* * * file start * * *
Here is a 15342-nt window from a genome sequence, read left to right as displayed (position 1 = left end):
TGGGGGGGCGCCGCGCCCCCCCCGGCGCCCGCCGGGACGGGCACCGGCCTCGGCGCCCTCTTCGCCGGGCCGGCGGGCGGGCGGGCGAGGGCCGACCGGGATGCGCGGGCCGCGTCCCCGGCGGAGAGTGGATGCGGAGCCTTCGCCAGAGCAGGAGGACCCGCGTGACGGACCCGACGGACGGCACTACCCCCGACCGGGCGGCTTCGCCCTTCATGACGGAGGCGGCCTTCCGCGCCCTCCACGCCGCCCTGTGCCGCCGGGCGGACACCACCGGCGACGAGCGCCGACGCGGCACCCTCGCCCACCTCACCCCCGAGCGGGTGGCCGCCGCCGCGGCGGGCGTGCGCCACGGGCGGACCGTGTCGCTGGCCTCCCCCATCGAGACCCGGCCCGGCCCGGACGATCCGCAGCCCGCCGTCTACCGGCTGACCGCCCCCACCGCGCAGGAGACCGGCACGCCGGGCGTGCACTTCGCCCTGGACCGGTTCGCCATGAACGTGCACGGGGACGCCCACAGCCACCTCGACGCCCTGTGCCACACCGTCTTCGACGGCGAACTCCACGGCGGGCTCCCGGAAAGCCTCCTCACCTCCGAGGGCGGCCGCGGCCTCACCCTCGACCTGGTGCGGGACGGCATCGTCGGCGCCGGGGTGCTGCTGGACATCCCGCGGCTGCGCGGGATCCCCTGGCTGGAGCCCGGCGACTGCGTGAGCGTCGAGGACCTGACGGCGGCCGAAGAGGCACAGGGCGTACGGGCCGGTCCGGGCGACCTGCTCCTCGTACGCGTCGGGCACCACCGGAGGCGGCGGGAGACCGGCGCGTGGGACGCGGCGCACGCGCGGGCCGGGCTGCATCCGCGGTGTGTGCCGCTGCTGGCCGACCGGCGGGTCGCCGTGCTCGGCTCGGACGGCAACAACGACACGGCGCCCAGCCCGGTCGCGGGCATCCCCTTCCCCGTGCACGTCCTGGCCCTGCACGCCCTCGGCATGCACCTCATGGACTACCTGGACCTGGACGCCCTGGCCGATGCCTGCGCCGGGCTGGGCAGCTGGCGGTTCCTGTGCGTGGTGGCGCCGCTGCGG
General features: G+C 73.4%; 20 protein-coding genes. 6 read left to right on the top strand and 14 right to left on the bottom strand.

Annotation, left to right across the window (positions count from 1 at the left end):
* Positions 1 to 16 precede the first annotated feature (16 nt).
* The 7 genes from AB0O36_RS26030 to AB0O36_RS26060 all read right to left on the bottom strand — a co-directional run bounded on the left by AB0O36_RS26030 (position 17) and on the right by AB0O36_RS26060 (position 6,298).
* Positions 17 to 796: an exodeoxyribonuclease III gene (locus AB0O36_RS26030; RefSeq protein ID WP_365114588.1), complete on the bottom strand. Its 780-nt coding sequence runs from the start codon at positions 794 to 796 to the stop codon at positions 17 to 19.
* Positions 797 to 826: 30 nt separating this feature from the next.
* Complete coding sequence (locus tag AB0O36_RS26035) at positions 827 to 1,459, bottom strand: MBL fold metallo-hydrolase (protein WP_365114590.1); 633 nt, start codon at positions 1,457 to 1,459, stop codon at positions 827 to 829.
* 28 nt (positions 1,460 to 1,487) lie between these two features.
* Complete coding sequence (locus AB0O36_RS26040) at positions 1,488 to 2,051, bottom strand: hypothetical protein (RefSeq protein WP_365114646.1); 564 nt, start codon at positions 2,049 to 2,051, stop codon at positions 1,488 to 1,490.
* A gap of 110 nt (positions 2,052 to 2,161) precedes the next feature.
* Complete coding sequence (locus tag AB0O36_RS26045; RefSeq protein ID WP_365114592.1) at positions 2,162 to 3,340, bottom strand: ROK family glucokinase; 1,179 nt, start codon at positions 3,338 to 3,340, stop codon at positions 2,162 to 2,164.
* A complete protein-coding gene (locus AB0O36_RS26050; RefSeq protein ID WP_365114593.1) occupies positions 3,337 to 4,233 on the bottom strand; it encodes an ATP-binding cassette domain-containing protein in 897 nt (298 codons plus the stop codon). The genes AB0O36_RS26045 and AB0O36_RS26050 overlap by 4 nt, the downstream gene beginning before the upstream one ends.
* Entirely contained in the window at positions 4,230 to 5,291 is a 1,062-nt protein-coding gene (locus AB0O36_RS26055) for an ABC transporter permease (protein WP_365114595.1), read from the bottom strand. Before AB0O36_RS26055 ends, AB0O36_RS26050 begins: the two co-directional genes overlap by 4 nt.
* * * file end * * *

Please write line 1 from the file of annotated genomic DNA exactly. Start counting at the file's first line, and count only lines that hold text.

Here is a 15342-nt window from a genome sequence, read left to right as displayed (position 1 = left end):